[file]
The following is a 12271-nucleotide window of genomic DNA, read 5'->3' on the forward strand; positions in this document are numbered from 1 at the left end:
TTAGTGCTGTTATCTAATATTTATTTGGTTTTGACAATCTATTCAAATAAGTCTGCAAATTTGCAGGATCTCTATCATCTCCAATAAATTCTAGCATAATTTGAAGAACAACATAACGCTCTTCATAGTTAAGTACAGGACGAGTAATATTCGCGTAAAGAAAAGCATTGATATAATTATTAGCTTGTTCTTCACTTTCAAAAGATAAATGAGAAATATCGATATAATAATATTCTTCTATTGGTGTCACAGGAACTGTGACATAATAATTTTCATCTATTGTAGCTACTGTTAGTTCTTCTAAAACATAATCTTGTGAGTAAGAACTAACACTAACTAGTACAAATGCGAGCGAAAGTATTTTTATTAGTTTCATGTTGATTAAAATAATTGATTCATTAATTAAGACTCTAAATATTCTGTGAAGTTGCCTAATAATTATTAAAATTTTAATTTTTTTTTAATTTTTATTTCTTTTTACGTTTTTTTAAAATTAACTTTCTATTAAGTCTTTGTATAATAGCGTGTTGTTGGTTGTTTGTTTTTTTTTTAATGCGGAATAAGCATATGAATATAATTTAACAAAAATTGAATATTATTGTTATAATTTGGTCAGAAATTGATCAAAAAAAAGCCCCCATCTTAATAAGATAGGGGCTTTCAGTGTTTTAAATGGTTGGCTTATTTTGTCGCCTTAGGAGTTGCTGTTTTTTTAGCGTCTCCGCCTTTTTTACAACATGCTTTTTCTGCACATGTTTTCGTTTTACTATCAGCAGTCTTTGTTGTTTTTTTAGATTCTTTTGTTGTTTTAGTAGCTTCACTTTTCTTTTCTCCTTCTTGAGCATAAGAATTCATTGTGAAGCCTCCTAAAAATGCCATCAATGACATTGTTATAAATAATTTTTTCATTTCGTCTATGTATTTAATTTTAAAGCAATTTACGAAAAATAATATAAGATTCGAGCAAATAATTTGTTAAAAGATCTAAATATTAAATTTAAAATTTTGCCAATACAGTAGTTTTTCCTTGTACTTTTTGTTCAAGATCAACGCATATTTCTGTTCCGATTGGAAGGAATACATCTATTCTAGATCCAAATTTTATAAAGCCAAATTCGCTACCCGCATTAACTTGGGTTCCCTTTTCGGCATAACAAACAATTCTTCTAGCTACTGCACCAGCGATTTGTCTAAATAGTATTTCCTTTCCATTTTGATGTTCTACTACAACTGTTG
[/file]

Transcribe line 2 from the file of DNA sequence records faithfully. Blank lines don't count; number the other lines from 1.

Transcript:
TTAGTGCTGTTATCTAATATTTATTTGGTTTTGACAATCTATTCAAATAAGTCTGCAAATTTGCAGGATCTCTATCATCTCCAATAAATTCTAGCATAATTTGAAGAACAACATAACGCTCTTCATAGTTAAGTACAGGACGAGTAATATTCGCGTAAAGAAAAGCATTGATATAATTATTAGCTTGTTCTTCACTTTCAAAAGATAAATGAGAAATATCGATATAATAATATTCTTCTATTGGTGTCACAGGAACTGTGACATAATAATTTTCATCTATTGTAGCTACTGTTAGTTCTTCTAAAACATAATCTTGTGAGTAAGAACTAACACTAACTAGTACAAATGCGAGCGAAAGTATTTTTATTAGTTTCATGTTGATTAAAATAATTGATTCATTAATTAAGACTCTAAATATTCTGTGAAGTTGCCTAATAATTATTAAAATTTTAATTTTTTTTTAATTTTTATTTCTTTTTACGTTTTTTTAAAATTAACTTTCTATTAAGTCTTTGTATAATAGCGTGTTGTTGGTTGTTTGTTTTTTTTTTAATGCGGAATAAGCATATGAATATAATTTAACAAAAATTGAATATTATTGTTATAATTTGGTCAGAAATTGATCAAAAAAAAGCCCCCATCTTAATAAGATAGGGGCTTTCAGTGTTTTAAATGGTTGGCTTATTTTGTCGCCTTAGGAGTTGCTGTTTTTTTAGCGTCTCCGCCTTTTTTACAACATGCTTTTTCTGCACATGTTTTCGTTTTACTATCAGCAGTCTTTGTTGTTTTTTTAGATTCTTTTGTTGTTTTAGTAGCTTCACTTTTCTTTTCTCCTTCTTGAGCATAAGAATTCATTGTGAAGCCTCCTAAAAATGCCATCAATGACATTGTTATAAATAATTTTTTCATTTCGTCTATGTATTTAATTTTAAAGCAATTTACGAAAAATAATATAAGATTCGAGCAAATAATTTGTTAAAAGATCTAAATATTAAATTTAAAATTTTGCCAATACAGTAGTTTTTCCTTGTACTTTTTGTTCAAGATCAACGCATATTTCTGTTCCGATTGGAAGGAATACATCTATTCTAGATCCAAATTTTATAAAGCCAAATTCGCTACCCGCATTAACTTGGGTTCCCTTTTCGGCATAACAAACAATTCTTCTAGCTACTGCACCAGCGATTTGTCTAAATAGTATTTCCTTTCCATTTTGATGTTCTACTACAACTGTTG